6. Attend a “341” Creditors’ Meeting
The creditors’ meeting, called a 341 meeting, is where the bankruptcy trustee appointed to your case will ask you questions under oath about your financial situation. Specifically, the trustee will verify your identity, ask about the accuracy of your bankruptcy petition and schedules and give you the chance to reveal any changes that have taken place since you filed your documents.
Creditors are allowed to ask questions about your financial situation, but this rarely happens. In most cases, the meeting will take less than 10 minutes.
7. Attend a Financial Management Course
The list of approved debt education courses is available at Visitjustice.gov. InCharge Debt Solutions is an approved agency with our own online bankruptcy course. The course must be completed within 45 days of meeting with your trustee and creditors.
Since a face-to-face meeting is part of the process, it is incorrect to assume “filing online” means everything can be done via computer. You can also file over the phone, though you are still required to meet with a trustee.
Do I Need a Lawyer to File Bankruptcy Online?
This is where it gets tricky. California was the first state to have consumer electronic filing and that happened in 2014. But it has not caught on. As of 2020, only one other district bankruptcy court has implemented electronic self-representation software.
So, you might need a lawyer to file your case, though you can also hire a bankruptcy petition preparer. Companies offering that service will guide you through filling out forms, but they are prohibited from offering legal advice.
Court employees and judges are also prohibited from offering legal advice. The good news is there are free legal services available through the American Bar Association and Legal Services Corporation.
Bankruptcy Attorney Fees
Hiring a bankruptcy attorney can be costly. Not hiring one, can too.
“Most cases are not that complicated,” said Cathy McEwen, a U.S. Bankruptcy Court judge for Middle Florida. “What is complicated is knowing what exemptions to take and what the expenses will be if you take them. There are complicated legal issues.”
For Chapter 7, costs usually range $500 to $3,500, which must be paid before you file because attorney’s fees could qualify as part of the debt discharged in a successful filing. If you hire a lawyer, the average cost of filing a Chapter 7 bankruptcy in 2018 was $1,450, according to lawyers.com. The actual cost could vary from $500 to several thousand dollars.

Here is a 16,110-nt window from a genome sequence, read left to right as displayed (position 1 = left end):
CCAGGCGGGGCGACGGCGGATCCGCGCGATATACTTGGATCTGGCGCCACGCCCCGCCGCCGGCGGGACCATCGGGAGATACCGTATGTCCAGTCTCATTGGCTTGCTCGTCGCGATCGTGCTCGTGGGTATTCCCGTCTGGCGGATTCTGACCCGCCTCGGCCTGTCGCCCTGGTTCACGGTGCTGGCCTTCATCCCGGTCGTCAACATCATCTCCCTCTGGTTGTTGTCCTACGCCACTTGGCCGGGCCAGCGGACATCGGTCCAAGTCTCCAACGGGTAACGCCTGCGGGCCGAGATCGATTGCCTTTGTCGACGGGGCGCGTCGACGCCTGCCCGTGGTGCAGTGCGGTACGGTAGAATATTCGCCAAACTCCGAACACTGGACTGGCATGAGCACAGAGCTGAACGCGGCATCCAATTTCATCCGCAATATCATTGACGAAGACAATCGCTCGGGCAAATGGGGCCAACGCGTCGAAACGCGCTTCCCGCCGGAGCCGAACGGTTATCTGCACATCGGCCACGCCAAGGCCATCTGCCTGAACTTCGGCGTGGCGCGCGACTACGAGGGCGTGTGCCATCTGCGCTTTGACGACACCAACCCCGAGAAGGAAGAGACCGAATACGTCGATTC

For Chapter 13, costs typically range from $2,500 to $6,000, but you don’t usually have to pay the entire fee up front, paying some of it through your debt-repayment plan.
Costs of Filing Bankruptcy Online
There are separate filing and administrative fees for Chapter 7 and Chapter 13 bankruptcy. You can ask the court to allow you to pay them in monthly installment or you can apply to have the fees waived.
Chapter 7 Bankruptcy Fees
The total cost for filing chapter 7 bankruptcy is $335. The fees include:
- $245 filing fee
- $75 administrative fee
- $15 trustee surcharge
*If you have to re-open a Chapter 7 filing, it’s an additional $260.
Chapter 13 Bankruptcy Fees
The total cost for filing chapter 13 bankruptcy is $310. The fees include:
- $235 filing fee
- $75 administrative fee
*If you have to re-open a Chapter 13 filing, the fee is $235. If you have to convert from Chapter 13 to Chapter 7, the fee is $25.
Hiring a petition preparer typically cost about $200, though companies often try to sell you upgraded services that will substantially raise your bill.
After Filing Online
You will want to keep track of notices from U.S. Bankruptcy Courts and the easiest way to do so is online. You will have to determine what computer system the bankruptcy court in your area is using. It could be the DeBN or EBN system and there could be a cost involved for using those systems.
The National Data Center is another online resource you can use to find out what creditors have filed claims against you and who is getting paid through this resource.
Should I File Chapter 7 or Chapter 13 Bankruptcy Online?
To be clear, the question is not just which type of bankruptcy is appropriate to your situation. It’s whether bankruptcy is the right move for you – period.
It’s a complicated process, and you should consider speaking to a credit counselor to determine if there’s another way to deal with your debt. Nonprofit consumer credit counseling organizations receive more favorable terms with creditors, and it’s possible that a debt management plan, debt consolidation loan or debt settlement could be a better solution. You can review your options for free by speaking to a credit counselor.
If bankruptcy is your best course of action, InCharge offers bankruptcy court-approved bankruptcy education courses through PersonalFinanceEducation.com.